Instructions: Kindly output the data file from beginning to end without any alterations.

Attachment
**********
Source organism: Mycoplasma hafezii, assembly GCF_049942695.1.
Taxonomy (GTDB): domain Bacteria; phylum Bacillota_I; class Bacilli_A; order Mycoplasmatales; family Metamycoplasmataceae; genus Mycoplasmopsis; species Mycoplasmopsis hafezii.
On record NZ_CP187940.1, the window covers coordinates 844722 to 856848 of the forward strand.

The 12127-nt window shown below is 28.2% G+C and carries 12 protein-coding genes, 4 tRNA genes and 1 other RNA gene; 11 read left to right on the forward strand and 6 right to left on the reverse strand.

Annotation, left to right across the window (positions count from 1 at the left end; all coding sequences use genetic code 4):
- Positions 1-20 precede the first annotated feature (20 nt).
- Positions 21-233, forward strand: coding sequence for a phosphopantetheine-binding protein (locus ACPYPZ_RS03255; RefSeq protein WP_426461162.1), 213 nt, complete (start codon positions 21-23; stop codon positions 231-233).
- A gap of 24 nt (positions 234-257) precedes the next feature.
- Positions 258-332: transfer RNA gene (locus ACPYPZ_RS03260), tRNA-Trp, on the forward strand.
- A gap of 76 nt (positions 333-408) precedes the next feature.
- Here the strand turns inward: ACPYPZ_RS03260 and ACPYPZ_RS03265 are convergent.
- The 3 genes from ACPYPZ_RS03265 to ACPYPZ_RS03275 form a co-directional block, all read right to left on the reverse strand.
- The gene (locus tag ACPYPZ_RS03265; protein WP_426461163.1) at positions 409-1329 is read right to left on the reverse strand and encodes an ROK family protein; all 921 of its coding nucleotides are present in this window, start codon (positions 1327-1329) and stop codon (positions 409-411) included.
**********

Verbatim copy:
Source organism: Mycoplasma hafezii, assembly GCF_049942695.1.
Taxonomy (GTDB): domain Bacteria; phylum Bacillota_I; class Bacilli_A; order Mycoplasmatales; family Metamycoplasmataceae; genus Mycoplasmopsis; species Mycoplasmopsis hafezii.
On record NZ_CP187940.1, the window covers coordinates 844722 to 856848 of the forward strand.

The 12127-nt window shown below is 28.2% G+C and carries 12 protein-coding genes, 4 tRNA genes and 1 other RNA gene; 11 read left to right on the forward strand and 6 right to left on the reverse strand.

Annotation, left to right across the window (positions count from 1 at the left end; all coding sequences use genetic code 4):
- Positions 1-20 precede the first annotated feature (20 nt).
- Positions 21-233, forward strand: coding sequence for a phosphopantetheine-binding protein (locus ACPYPZ_RS03255; RefSeq protein WP_426461162.1), 213 nt, complete (start codon positions 21-23; stop codon positions 231-233).
- A gap of 24 nt (positions 234-257) precedes the next feature.
- Positions 258-332: transfer RNA gene (locus ACPYPZ_RS03260), tRNA-Trp, on the forward strand.
- A gap of 76 nt (positions 333-408) precedes the next feature.
- Here the strand turns inward: ACPYPZ_RS03260 and ACPYPZ_RS03265 are convergent.
- The 3 genes from ACPYPZ_RS03265 to ACPYPZ_RS03275 form a co-directional block, all read right to left on the reverse strand.
- The gene (locus tag ACPYPZ_RS03265; protein WP_426461163.1) at positions 409-1329 is read right to left on the reverse strand and encodes an ROK family protein; all 921 of its coding nucleotides are present in this window, start codon (positions 1327-1329) and stop codon (positions 409-411) included.